For decades, cases were rare. A virus called enterovirus D68 (EV-D68) popped up only sporadically, causing mild respiratory symptoms, and was identified less than 700 times in total. Then, in 2014, something changed.

Large outbreaks of the virus spread across the US, Canada, Europe and Asia, with thousands of people, mostly children, succumbing to severe respiratory symptoms.

At the same time, a mysterious polio-like illness called acute flaccid myelitis (AFM) began paralysing children in small clusters across the US – and ever since, scientists have sought to understand whether or how the two were linked.

Now, we've got our strongest evidence yet that EV-D68 is what's behind these AFM clusters, with a new analysis by researchers from the University of New South Wales (UNSW) in Australia supporting a causal relationship between EV-D68 and AFM.

"More than 120 children developed the condition, known as acute flaccid myelitis, in the US alone," explains infectious disease epidemiologist Raina MacIntyre, "but experts were baffled as to the cause."

One of the reasons for the confusion was that up until that point, EV-D68 had never been known to cause the strange symptoms seen in children with AFM.

The condition affects the nervous system, causing weakness in limbs and other disruptions to nerves, such as difficulty in swallowing, drooping eyes, some pains, and other polio-like symptoms.

In the 2014 outbreak, 120 such cases were identified in the US, representing about 10 percent of the EV-D68 cases seen at the same time. All up, the virus was registered in patients across 49 US states.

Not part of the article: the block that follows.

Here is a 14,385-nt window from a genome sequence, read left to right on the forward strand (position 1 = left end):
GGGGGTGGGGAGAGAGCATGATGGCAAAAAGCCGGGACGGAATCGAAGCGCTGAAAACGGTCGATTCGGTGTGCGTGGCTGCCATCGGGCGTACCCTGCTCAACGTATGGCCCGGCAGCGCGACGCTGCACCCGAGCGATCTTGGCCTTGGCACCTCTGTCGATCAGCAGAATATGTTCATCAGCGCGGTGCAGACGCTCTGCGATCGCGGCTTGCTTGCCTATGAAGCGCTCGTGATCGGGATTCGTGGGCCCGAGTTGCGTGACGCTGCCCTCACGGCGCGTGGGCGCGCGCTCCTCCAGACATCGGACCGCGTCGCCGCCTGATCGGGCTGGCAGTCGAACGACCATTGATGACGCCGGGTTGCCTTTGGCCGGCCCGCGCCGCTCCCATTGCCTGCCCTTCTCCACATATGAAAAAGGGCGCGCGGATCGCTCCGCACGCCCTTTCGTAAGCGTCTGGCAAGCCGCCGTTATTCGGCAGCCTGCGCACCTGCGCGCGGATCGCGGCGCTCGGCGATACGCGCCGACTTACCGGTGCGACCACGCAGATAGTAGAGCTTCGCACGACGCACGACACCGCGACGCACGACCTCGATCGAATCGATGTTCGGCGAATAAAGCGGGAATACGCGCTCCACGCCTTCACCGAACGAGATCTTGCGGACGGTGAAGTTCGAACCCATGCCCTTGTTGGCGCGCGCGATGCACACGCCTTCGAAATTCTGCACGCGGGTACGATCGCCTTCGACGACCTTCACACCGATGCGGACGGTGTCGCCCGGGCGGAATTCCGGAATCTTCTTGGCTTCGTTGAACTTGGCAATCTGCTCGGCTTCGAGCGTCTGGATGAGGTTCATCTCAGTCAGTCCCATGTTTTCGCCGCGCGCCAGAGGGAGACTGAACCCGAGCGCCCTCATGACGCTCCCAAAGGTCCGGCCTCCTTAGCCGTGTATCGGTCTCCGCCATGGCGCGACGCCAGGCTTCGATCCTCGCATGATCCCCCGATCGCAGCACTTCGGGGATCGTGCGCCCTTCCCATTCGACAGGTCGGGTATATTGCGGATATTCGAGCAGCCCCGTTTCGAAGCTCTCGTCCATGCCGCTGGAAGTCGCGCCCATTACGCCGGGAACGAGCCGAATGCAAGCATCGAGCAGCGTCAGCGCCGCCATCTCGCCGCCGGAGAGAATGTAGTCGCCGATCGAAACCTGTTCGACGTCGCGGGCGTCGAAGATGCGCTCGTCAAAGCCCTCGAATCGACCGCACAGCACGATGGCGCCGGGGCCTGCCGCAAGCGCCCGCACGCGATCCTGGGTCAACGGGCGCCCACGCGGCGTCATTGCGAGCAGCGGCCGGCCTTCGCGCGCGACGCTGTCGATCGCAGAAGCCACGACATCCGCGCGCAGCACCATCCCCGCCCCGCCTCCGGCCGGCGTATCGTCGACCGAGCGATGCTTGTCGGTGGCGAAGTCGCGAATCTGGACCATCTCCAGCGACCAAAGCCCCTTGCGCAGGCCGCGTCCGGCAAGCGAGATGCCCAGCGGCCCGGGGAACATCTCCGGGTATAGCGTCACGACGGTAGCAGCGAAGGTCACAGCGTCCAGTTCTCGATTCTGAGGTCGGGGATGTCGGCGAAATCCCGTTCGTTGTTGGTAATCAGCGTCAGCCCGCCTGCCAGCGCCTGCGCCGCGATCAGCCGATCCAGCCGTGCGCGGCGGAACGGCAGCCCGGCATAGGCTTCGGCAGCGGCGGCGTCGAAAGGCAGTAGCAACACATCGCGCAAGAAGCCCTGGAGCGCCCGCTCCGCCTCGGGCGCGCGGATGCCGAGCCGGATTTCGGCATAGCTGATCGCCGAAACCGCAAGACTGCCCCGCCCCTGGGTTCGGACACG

To determine what level of association existed between the two outbreaks, MacIntyre's team analysed the scientific literature on acute flaccid myelitis, filtering through more than 100 previous studies on the condition, alongside other relevant non-peer-reviewed data found on the internet.

Against this database, the researchers applied the Bradfield Hill criteria – a group of nine principles developed to determine causality, established by English epidemiologist Sir Austin Bradford Hill, who demonstrated the connection between smoking and lung cancer in the 1950s.

"We are first to use his approach to analyse the relationship between EV-D68 and acute flaccid myelitis," MacIntyre says.

"Our results show that it is very likely that EV-D68 is the cause of the mystery illness and the paralysis of children."

As for what can explain the emergence of these polio-like symptoms, given EV-D68 never gave rise to them before, the researchers say a couple of things are possible.

"We know from genetic analysis that the virus has mutated," MacIntyre told ScienceAlert.

"The original strain does not appear to cause AFM, but strains that have evolved more recently [called clades A, B and B1] do cause AFM in mice, and have been associated with the US and European outbreaks."

Another relevant issue is surveillance. As far as viruses go, EV-D68 is still a relatively recent discovery (and rare), and AFM is an extremely new condition that scientists are still only starting to understand.

Notwithstanding that animal studies reveal certain clades of the enterovirus are more pathogenic, we still need a lot more research to gauge what's really going on here – and how dangerous the risks of EV-D68 could ultimately be.

While incidence of the virus may have been quieter since the initial 2014 outbreaks, MacIntyre counsels against any complacency.

" Epidemic diseases tend to be cyclical," she says. "Good surveillance (which was not present in the past) is needed to get a good handle on this."

As for whether the weight of the new findings makes the case for the development of a vaccine to protect against EV-D68 and AFM more probable, MacIntyre says it's unlikely.

While there is no treatment for the paralysing, polio-like illness, the condition's rareness to date so far count against the chances of a vaccine being engineered.

"Vaccine development can be a long process from concept to licensure, sometimes 10-20 years," MacIntyre explains.

"Sometimes in serious epidemics (such as Ebola in West Africa), vaccine development is fast-tracked. However, with cases of AFM being in the hundreds, this is unlikely for EV-D68."

The findings are reported in Eurosurveillance.